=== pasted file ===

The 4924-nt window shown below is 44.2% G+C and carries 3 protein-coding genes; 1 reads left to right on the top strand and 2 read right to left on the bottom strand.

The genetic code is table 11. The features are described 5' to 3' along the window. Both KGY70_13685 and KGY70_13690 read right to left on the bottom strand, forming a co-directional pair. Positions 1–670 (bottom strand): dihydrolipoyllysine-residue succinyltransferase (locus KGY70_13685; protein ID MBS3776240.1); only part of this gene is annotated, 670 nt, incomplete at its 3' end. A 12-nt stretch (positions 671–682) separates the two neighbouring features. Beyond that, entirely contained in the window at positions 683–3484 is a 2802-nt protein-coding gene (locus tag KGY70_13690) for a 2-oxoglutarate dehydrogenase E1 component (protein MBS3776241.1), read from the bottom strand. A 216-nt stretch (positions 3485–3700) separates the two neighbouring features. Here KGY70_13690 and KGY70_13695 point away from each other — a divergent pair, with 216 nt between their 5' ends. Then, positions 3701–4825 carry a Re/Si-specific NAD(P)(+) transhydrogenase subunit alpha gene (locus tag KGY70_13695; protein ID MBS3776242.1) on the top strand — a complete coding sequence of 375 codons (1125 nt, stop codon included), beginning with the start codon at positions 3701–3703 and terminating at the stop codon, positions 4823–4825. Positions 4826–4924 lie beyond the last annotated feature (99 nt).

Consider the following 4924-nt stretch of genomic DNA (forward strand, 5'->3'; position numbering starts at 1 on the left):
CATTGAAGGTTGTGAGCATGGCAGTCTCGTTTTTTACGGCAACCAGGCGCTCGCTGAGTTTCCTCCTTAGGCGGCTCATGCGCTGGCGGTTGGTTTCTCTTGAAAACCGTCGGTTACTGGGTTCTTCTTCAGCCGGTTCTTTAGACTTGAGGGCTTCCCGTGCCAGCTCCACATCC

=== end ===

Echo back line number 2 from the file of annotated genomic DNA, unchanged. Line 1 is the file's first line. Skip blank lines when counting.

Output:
The genetic code is table 11. The features are described 5' to 3' along the window. Both KGY70_13685 and KGY70_13690 read right to left on the bottom strand, forming a co-directional pair. Positions 1–670 (bottom strand): dihydrolipoyllysine-residue succinyltransferase (locus KGY70_13685; protein ID MBS3776240.1); only part of this gene is annotated, 670 nt, incomplete at its 3' end. A 12-nt stretch (positions 671–682) separates the two neighbouring features. Beyond that, entirely contained in the window at positions 683–3484 is a 2802-nt protein-coding gene (locus tag KGY70_13690) for a 2-oxoglutarate dehydrogenase E1 component (protein MBS3776241.1), read from the bottom strand. A 216-nt stretch (positions 3485–3700) separates the two neighbouring features. Here KGY70_13690 and KGY70_13695 point away from each other — a divergent pair, with 216 nt between their 5' ends. Then, positions 3701–4825 carry a Re/Si-specific NAD(P)(+) transhydrogenase subunit alpha gene (locus tag KGY70_13695; protein ID MBS3776242.1) on the top strand — a complete coding sequence of 375 codons (1125 nt, stop codon included), beginning with the start codon at positions 3701–3703 and terminating at the stop codon, positions 4823–4825. Positions 4826–4924 lie beyond the last annotated feature (99 nt).